I leave it to you to ponder whether this course is indeed a weapon and if so against what and what possible benefit the average American citizen could possibly derive from restricting access to it.

Be this as it may, I invite those students affected to use services such as or VPN routers to circumvent these restrictions.

Let me reiterate that I am appalled at this decision. Please note that no-one at Coursera likely had a choice in this matter!

In a fourth country, Syria, Coursera initially suspended access, before discovering an existing exemption in the sanctions for educational resources. Koller says that they are working intensively with the US State Department to get a special license for the remaining three countries as quickly as possible.

In the meantime, would-be students who sign in to Coursera and whose IP addresses identify them as being from one of these blocked countries will be able to browse the courses, but not enroll or watch any of the videos.

Self-identified Coursera student from Cuba, from Facebook.

Self-identified Coursera student from Cuba, from Facebook.

So far, Coursera, a for-profit, seems to be the only MOOC platform that has been flagged for violation of these sanctions. The company has an existing relationship with the State Department to offer “Learning Hubs” combining MOOCs with face-to-face interaction at US embassies around the world.

The descent of sanctions raises an important issue in the political and economic future of digital educational resources. MOOCs are often touted as a means to overcome the vast disparity in global access to education. But dozens of US universities are investing significant resources to create and run MOOCs–by some estimates, $50,000 to $100,000 per course. Public institutions, in particular, have a taxpayer-supported mission to serve the people of their state first and foremost. This mission is challenged by the trend of universities recruiting large numbers of out-of-state and international students who are willing to pay higher tuition bills. It might be equally challenged by the phenomenon of MOOC platforms based in the US that primarily cater to the needs of millions of foreign students.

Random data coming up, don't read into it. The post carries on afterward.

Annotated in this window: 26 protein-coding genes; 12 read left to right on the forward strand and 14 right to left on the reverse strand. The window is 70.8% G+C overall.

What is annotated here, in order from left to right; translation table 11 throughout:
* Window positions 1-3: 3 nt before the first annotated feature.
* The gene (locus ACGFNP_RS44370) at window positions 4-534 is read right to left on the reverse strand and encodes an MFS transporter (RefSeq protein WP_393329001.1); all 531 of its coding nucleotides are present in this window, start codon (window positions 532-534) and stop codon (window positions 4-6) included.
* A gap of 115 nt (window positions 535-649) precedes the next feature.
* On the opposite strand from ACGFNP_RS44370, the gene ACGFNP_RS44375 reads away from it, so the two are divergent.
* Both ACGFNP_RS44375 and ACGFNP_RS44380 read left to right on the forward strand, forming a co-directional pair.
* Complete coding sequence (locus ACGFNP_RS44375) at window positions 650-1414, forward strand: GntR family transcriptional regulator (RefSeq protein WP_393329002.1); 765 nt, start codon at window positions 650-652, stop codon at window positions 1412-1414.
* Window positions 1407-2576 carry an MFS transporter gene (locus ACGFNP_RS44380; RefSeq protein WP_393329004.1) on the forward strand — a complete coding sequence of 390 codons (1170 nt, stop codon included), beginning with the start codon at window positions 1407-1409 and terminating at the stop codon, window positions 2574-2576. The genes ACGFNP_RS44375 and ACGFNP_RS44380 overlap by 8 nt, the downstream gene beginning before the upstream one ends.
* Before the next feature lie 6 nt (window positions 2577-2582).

What is the proper division of resources and priorities here? One proposal is that the US government specifically support the creation and dissemination of open-licensed digital educational resources for the good of everyone on the planet. Nonprofits might have a role too.

By coincidence, Coursera yesterday announced a strategic partnership with the charitable foundation of Carlos Slim, the Mexican billionaire whose other investments include the New York Times, to expand educational opportunities in Latin America. The Slim foundation previously partnered with Khan Academy, and offers its own open courseware site Academica.

The Coursera partnership includes translations of courses into Spanish, focusing on professional development in areas like health, education and technology, plus the creation of a network of in-person “learning hubs” throughout the region. The Slim Foundation already operates 3600 “digital libraries” in Mexico; at some of these locations, facilitators will be hired to help students discover and succeed in Coursera courses, and the programs may involve the use of volunteer tutors as well. This initiative marks a move from an online-only MOOC model to one that recognizes the importance of face-to-face interaction. “What we’ve found is that when there is a protected space for facilitated discussion, this can lead to significant increases in retention,” Koller said.

However, these opportunities will not be available to Spanish speakers in Cuba, at least for the time being. The protection of “protected spaces” for intellectual development only goes so far.

Coursera founder phones it in at open education conference

Coursera Infographic

#OpenEd2013 is the tenth annual installment of the premiere conference of the open education community, taking place right now in Utah. Open education is currently contested territory, with divisions highlighted yesterday by a flatfooted keynote from Andrew Ng, cofounder of Coursera, that played out to a baffled chorus of mockery on Twitter. Amid the jibes, there’s a serious issue at stake: will the future of education be dominated by a few closed platforms, and limited approaches to teaching, learning and knowledge, or will truly open innovation prevail?